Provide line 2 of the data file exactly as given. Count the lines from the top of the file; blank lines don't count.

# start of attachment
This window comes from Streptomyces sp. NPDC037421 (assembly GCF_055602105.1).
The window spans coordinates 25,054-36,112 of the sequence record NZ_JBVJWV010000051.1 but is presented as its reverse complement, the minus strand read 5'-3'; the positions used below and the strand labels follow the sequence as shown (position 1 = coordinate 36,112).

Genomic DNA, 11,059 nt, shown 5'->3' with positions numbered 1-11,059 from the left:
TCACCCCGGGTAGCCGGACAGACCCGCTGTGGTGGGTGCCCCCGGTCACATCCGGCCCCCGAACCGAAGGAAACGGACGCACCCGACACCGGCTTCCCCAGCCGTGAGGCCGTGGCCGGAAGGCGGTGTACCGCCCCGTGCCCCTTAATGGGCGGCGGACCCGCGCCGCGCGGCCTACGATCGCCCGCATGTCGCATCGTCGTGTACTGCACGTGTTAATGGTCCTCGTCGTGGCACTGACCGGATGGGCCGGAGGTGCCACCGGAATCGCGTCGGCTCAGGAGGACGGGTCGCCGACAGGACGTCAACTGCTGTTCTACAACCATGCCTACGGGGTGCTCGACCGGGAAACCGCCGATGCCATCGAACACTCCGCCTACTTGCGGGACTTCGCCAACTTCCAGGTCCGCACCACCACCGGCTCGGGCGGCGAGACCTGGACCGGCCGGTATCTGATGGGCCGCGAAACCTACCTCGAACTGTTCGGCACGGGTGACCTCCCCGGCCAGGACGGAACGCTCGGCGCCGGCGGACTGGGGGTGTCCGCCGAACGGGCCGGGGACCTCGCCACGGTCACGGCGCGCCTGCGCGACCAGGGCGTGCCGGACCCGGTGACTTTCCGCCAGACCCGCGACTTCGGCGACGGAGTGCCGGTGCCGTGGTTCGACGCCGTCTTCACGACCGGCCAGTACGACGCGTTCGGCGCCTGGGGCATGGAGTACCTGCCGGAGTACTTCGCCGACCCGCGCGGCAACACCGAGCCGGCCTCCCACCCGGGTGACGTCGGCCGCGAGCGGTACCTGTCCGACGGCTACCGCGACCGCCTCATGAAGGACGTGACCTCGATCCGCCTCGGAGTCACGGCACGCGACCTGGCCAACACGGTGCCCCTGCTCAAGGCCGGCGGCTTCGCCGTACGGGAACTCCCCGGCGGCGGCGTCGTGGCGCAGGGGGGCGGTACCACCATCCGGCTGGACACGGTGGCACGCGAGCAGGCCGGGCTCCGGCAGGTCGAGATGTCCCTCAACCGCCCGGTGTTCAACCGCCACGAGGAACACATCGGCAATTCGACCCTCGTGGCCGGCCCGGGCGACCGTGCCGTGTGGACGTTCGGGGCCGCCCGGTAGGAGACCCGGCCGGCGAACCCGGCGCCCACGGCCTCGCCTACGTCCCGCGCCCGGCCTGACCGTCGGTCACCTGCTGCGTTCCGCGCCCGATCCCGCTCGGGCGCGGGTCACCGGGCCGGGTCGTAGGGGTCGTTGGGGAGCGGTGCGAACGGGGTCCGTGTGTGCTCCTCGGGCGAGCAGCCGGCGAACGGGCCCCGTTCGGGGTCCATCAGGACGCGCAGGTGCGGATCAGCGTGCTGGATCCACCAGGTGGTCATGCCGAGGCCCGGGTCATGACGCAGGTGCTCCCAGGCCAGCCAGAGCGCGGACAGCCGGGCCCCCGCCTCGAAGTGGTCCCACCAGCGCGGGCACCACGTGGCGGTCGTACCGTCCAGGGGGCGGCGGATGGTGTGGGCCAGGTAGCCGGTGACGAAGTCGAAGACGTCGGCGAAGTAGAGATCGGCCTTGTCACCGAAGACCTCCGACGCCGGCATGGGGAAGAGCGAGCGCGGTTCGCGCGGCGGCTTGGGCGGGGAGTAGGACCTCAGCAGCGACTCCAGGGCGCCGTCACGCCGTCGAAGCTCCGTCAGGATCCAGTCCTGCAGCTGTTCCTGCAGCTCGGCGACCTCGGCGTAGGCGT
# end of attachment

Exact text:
The window spans coordinates 25,054-36,112 of the sequence record NZ_JBVJWV010000051.1 but is presented as its reverse complement, the minus strand read 5'-3'; the positions used below and the strand labels follow the sequence as shown (position 1 = coordinate 36,112).